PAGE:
WASHINGTON and WEST DES MOINES, Iowa – Last week, the Environmental Protection Agency released its final rule clarifying its jurisdiction over Waters of the United States under the Clean Water Act. The final document comes more than a year after the controversial proposed rule was released last April.
For farmers, many public comments voiced concerns about tile drainage, which agency Administrator Gina McCarthy told reporters last week is not regulated under the Clean Water Act. Farmers are also concerned about ditches – American Farm Bureau launched a social media campaign against EPA’s proposal with the slogan “Dtich the Rule.” But McCarthy says the final rule’s language on ephemeral and intermittent ditches, respectively, is clear.
Excluded from jurisdiction under the Clean Water Act are “ephemeral ditches that are not a relocated tributary or excavated in a tributary,” McCarthy told reporters. “That language seems pretty clear to me. That’s verbatim what’s in the rule. [The others are] intermittent ditches that are not a relocated tributary, excavated in a tributary, or drained wetlands. So, in other words, if you used to be a stream, and now you’re only a ditch; if you still look and act like a stream, you’re a stream. If you never were one; if all you’re doing is changing a drainage pattern on a farm or ensuring that your land is not increasing in terms of erosion, that is perfectly OK. So I think we’ve been very clear on this.”
Of course other questions linger on other types of farming activities, like applying fertilizer or herbicide. To get those answers, American Farm Bureau President Bob Stallman says a thorough analysis of the final rule is necessary.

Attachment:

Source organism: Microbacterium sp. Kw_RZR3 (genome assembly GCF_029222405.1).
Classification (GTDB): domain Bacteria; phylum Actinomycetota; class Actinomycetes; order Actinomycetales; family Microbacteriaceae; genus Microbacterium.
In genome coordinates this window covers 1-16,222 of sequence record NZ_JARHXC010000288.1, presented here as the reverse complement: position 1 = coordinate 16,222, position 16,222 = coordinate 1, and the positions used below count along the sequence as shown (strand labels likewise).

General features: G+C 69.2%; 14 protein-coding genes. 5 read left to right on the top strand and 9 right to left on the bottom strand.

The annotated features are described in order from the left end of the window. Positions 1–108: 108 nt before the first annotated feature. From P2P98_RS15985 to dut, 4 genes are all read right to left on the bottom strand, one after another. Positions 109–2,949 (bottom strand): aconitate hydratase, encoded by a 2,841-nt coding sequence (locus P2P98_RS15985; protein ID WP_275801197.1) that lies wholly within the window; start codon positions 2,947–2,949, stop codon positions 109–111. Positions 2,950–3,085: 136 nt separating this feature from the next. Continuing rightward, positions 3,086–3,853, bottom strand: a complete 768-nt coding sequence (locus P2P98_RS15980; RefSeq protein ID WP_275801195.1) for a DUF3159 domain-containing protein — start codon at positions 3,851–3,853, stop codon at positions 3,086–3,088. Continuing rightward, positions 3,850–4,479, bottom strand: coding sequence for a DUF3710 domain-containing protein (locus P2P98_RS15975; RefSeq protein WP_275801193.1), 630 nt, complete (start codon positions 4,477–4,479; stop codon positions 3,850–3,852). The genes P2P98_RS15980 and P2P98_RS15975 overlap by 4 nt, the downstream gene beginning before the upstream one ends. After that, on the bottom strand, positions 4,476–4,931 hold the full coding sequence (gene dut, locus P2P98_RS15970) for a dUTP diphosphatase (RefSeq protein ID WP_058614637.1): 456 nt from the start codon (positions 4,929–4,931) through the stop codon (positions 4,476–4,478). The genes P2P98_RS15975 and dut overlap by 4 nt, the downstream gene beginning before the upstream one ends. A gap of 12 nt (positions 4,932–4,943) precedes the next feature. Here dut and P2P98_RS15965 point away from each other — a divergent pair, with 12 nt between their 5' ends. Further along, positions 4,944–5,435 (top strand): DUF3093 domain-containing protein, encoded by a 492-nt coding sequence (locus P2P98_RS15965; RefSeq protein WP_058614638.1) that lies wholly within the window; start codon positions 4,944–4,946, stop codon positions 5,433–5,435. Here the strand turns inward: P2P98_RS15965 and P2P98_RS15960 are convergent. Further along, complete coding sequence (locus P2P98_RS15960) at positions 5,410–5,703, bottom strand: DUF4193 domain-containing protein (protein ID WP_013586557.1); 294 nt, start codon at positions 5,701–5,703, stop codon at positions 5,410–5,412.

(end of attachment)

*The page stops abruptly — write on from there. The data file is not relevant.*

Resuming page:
Iowa Agriculture Secretary Bill Northey also reacted in a prepared statement, noting the task of sifting through and attempting to understand the full impact of the nearly three hundred pages.
In a press release National Farmers Union President Roger Johnson described the final rule as an improvement over the proposed rule, though NFU remains concerned that farmers still lack regulatory certainty.
EPA received more than one million public comments concerning the rule, and officials say input from farmers and ranchers, factored heavily into their decisions. For example, farm groups are encouraging Iowa farmers to implement new conservation practices from the Iowa Nutrient Reduction Strategy, but altering landscape features may alter EPA’s jurisdiction as well.
Deputy Assistant Administrator of EPA’s Office of Water, Ken Kopocis, said the rule attempts to support conservation efforts. .
”We wanted to make sure that those opportunities continue,” said Kopocis. “In fact, we created some new exclusions for things like grass swales which I know are common in Iowa as a way to slow silt runoff and nutrient runoff from farm fields so that was another area where we went in listened to folks that we want to make sure we can encourage in terms of people’s actions and not discourage.”
President of Iowa Farm Bureau, Craig Hill, says the rule did little to clear up farmers’ concerns about complying with EPA’s rule in the course of normal farm work. He says that confusion alone might talk a lot of producers out of conservation practices they otherwise would have tried.
“Whether they’re lawful or not is now brought into question,” he explains. “So the practices we’re doing, the things that we thought were good and proper and best management may not be lawful if you read this document. So there’ll be great concern, great apprehension, and great reluctance to perform conservation knowing that you could be assessed a fine, a penalty, or be charged with breaching the Clean Water Act.”
To hear more about EPA’s new WOTUS rule, click the audio player above this story.